Tuesday 13 November 2018

Countryside and Urban

Two trains took me to Kirkby station, from where I headed off in bright sunshine, almost immediately getting lost in the back streets.  After a bit of doubling back I recovered my bearings and reached Melling and the Horse & Jockey:
I entered by the bar door to find a comfortable room with bench seats round the walls and tables and chairs in the middle.  Cream painted matchboarding below the dado and fake ceiling beams give the room a comfortable plain feel.

No-one in apart from the barmaid, and with no sign of any handpumps I had a half of lager.

Peering through the door it looked like the larger restaurant room was also empty.

Next, a long walk in the sunshine along country roads, to the Pear Tree:
A Greene King chain dining place, this, with rather good restrained decor in the opened out interior.  I guess the colour of the woodwork is probably known as taupe or mushroom, but I'll call it grey.

Just two other customers were visible, finishing their luncheon, while the barman tidied up behind the counter.

The two handpumps were out of use, so it was lager again for me.

Another deserted pub, I guess we're in the mid-November doldrums before the Christmas rush begins.  Actually, I went to what was described as a Christmas beer get-together with some friends on Saturday in Glasgow, so technically it's begun for me!

Another long walk, initially in the countryside and then in more urban surroundings got me to the never visited before Windmill:
Oh dear, at first glance it looks closed, but no, the door at the far end was open and I entered a large open very tidy room occupied by just the barman and one other drinker.  I purchased my lager and sat down.

I could hear the occasional clack of pool balls, so I concluded there were at least two more customers in the other side.

I looked round with my architectural eye:  How much is original in here?  I'm guessing the matchboarding and the plain carved wood counter front, but I suspect the layout of the room has been altered and some walls knocked down.  Still pretty much a classic 60s estate boozer, though.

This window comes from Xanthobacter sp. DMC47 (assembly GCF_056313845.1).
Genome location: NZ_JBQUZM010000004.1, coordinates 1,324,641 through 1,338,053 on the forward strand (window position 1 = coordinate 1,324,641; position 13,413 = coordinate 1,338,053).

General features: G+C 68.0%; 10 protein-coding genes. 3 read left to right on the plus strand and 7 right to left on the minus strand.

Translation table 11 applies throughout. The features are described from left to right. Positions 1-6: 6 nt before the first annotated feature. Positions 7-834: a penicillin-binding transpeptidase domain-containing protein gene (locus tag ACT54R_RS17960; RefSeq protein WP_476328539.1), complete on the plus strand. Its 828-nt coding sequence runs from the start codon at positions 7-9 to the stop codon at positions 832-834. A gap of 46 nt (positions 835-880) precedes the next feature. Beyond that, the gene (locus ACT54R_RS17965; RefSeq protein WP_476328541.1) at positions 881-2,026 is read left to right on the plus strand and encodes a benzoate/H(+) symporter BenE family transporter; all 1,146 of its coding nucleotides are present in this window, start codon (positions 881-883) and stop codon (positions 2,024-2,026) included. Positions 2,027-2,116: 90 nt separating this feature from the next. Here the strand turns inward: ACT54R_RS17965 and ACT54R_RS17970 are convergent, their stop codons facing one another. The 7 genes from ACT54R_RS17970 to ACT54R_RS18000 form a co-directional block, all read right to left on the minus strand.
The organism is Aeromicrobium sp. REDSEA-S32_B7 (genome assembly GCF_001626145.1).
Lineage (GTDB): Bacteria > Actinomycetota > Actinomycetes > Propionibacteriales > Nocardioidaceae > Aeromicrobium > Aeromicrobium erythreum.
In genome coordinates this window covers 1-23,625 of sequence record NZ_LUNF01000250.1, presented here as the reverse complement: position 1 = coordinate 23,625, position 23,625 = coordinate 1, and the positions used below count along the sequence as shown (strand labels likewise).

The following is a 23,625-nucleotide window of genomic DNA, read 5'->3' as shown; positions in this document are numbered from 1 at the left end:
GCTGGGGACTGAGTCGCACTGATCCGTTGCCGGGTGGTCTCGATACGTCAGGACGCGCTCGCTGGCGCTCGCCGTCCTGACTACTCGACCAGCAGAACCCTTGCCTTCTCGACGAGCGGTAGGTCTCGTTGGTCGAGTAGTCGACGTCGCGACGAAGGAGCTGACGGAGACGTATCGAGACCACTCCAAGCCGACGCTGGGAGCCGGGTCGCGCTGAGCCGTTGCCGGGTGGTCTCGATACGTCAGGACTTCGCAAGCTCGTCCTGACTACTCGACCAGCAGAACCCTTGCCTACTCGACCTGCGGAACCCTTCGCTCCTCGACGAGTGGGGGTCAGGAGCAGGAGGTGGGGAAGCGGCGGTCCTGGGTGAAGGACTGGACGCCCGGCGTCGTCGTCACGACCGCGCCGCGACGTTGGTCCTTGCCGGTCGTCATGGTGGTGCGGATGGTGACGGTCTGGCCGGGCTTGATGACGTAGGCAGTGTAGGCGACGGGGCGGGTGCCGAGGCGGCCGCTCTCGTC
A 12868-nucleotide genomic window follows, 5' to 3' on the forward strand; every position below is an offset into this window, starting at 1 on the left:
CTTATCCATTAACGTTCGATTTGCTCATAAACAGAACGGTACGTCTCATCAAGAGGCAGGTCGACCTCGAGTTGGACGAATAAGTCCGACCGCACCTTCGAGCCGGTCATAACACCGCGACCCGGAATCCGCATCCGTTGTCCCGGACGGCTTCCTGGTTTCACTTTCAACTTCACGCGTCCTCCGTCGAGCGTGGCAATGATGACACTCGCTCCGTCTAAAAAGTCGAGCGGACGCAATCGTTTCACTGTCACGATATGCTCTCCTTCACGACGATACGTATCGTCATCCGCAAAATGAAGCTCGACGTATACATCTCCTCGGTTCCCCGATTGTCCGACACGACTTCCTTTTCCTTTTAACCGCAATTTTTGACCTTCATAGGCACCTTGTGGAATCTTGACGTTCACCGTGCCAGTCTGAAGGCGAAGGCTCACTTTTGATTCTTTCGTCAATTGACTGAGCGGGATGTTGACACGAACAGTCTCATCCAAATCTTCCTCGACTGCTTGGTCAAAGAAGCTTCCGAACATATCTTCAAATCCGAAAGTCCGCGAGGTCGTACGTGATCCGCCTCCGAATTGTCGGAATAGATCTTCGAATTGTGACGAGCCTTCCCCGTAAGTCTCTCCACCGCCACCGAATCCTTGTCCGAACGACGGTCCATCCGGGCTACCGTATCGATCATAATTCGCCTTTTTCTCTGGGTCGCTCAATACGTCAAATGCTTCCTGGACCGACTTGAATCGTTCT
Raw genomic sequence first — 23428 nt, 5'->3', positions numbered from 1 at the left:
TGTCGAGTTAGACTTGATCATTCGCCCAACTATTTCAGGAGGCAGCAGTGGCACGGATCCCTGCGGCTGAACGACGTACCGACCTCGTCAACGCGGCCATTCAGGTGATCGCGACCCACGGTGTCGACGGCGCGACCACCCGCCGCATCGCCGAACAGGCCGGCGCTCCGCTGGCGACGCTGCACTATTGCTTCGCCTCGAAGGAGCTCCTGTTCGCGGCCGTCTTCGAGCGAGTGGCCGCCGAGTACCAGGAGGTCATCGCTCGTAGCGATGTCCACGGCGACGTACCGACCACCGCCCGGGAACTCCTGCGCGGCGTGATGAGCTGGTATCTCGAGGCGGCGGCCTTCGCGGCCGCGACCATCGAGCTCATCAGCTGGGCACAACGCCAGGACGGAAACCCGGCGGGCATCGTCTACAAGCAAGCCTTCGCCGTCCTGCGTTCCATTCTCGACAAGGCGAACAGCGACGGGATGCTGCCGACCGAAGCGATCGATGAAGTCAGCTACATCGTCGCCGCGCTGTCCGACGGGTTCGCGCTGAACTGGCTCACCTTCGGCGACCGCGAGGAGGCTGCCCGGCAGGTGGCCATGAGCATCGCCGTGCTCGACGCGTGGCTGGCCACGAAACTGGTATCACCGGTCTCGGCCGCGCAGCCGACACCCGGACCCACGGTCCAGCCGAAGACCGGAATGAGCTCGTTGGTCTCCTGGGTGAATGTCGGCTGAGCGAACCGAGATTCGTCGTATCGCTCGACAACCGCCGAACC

More pool players arrived as I finished my pint.

Not too far to walk to my next target, the Farmers Arms:
If any of today's pubs were going to be closed it was this one, but I thought it was worth going to photograph the remains.  Streetview showed it looking very tatty and standing in total isolation, surrounded by scrubland.  But when I arrived I found it looks tidy outside, and there are lots of new houses.

Inside I found one plain well cared for room with the most customers I'd seen so far today, about six.  The landlady was playing pool with one of them, while the rest chatted.

Surprisingly, there was a handpump on the counter with a Doom Bar clip, but I wasn't going to risk it, so it was Carling again.

Next, I caught a bus back to the railway station, for my last two ticks.  Continuing today's theme of nobody about, I had the bus to myself initially.  Annoyingly, I got the one that goes the long way round, and then when it finally reached the station I pressed the bell too late, and had to walk back from the next stop, but eventually I reached the Carters Arms.  It was much too dark for a photo by now, but luckily I'd snapped one a few hours ago, when I arrived:
I entered the pleasant room to find it quite busy.  For the first time today a gentle hubub of conversations mixed with the music.

I used to come here regularly twenty years or more ago, and apart from a good redecoration it doesn't seem to have changed much here in the lounge side.

No real ale, my half of Carling was served in a glass from the fridge, as if it wasn't cold enough already!

Finally, the Railway, again photographed earlier today:
Only a few yards from the Carters, but still managing a decent level of custom on a Tuesday evening, and once again the music was mixed with lively chatter, and an awful lot of swearing (Until the Scotsman went home.)

The two-bar interior is partly knocked through, but there's still a separate side room where I sat alone.

Unusually, they don't seem to have Carling, so I had Fosters for a change.

I glanced at the telly at the end of the room.  CHELMSFORD HAS BEEN ABANDONED said the large caption.  What, the whole city?  Where have they all gone?  And how will I tick the Wetherspoon's now?  Time to go home!

Pub of the day: Difficult.  None of them stood out, but all were good.  I think perhaps the Farmers wins, because I only went there to photograph a closed pub!
Miles walked: 5.3
Maybe coming soon: St Helens, Bromborough

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